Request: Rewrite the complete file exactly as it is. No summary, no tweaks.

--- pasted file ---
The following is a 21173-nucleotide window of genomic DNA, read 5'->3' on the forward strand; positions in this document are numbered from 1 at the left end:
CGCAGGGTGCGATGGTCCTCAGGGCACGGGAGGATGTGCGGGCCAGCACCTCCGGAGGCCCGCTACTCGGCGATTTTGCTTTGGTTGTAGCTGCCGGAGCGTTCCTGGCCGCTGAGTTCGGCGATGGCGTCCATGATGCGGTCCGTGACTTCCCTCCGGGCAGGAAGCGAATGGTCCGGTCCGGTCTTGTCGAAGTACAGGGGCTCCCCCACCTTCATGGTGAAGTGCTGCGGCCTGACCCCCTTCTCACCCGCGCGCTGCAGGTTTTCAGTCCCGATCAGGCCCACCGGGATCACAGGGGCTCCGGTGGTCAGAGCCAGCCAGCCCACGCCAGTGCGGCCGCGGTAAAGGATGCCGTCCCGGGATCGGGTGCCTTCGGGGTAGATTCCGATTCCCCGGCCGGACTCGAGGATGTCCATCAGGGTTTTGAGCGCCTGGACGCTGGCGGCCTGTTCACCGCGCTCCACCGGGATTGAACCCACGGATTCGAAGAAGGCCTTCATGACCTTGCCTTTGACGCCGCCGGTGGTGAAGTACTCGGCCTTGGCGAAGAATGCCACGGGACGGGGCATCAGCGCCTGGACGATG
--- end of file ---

The following is a 21173-nucleotide window of genomic DNA, read 5'->3' on the forward strand; positions in this document are numbered from 1 at the left end:
CGCAGGGTGCGATGGTCCTCAGGGCACGGGAGGATGTGCGGGCCAGCACCTCCGGAGGCCCGCTACTCGGCGATTTTGCTTTGGTTGTAGCTGCCGGAGCGTTCCTGGCCGCTGAGTTCGGCGATGGCGTCCATGATGCGGTCCGTGACTTCCCTCCGGGCAGGAAGCGAATGGTCCGGTCCGGTCTTGTCGAAGTACAGGGGCTCCCCCACCTTCATGGTGAAGTGCTGCGGCCTGACCCCCTTCTCACCCGCGCGCTGCAGGTTTTCAGTCCCGATCAGGCCCACCGGGATCACAGGGGCTCCGGTGGTCAGAGCCAGCCAGCCCACGCCAGTGCGGCCGCGGTAAAGGATGCCGTCCCGGGATCGGGTGCCTTCGGGGTAGATTCCGATTCCCCGGCCGGACTCGAGGATGTCCATCAGGGTTTTGAGCGCCTGGACGCTGGCGGCCTGTTCACCGCGCTCCACCGGGATTGAACCCACGGATTCGAAGAAGGCCTTCATGACCTTGCCTTTGACGCCGCCGGTGGTGAAGTACTCGGCCTTGGCGAAGAATGCCACGGGACGGGGCATCAGCGCCTGGACGATG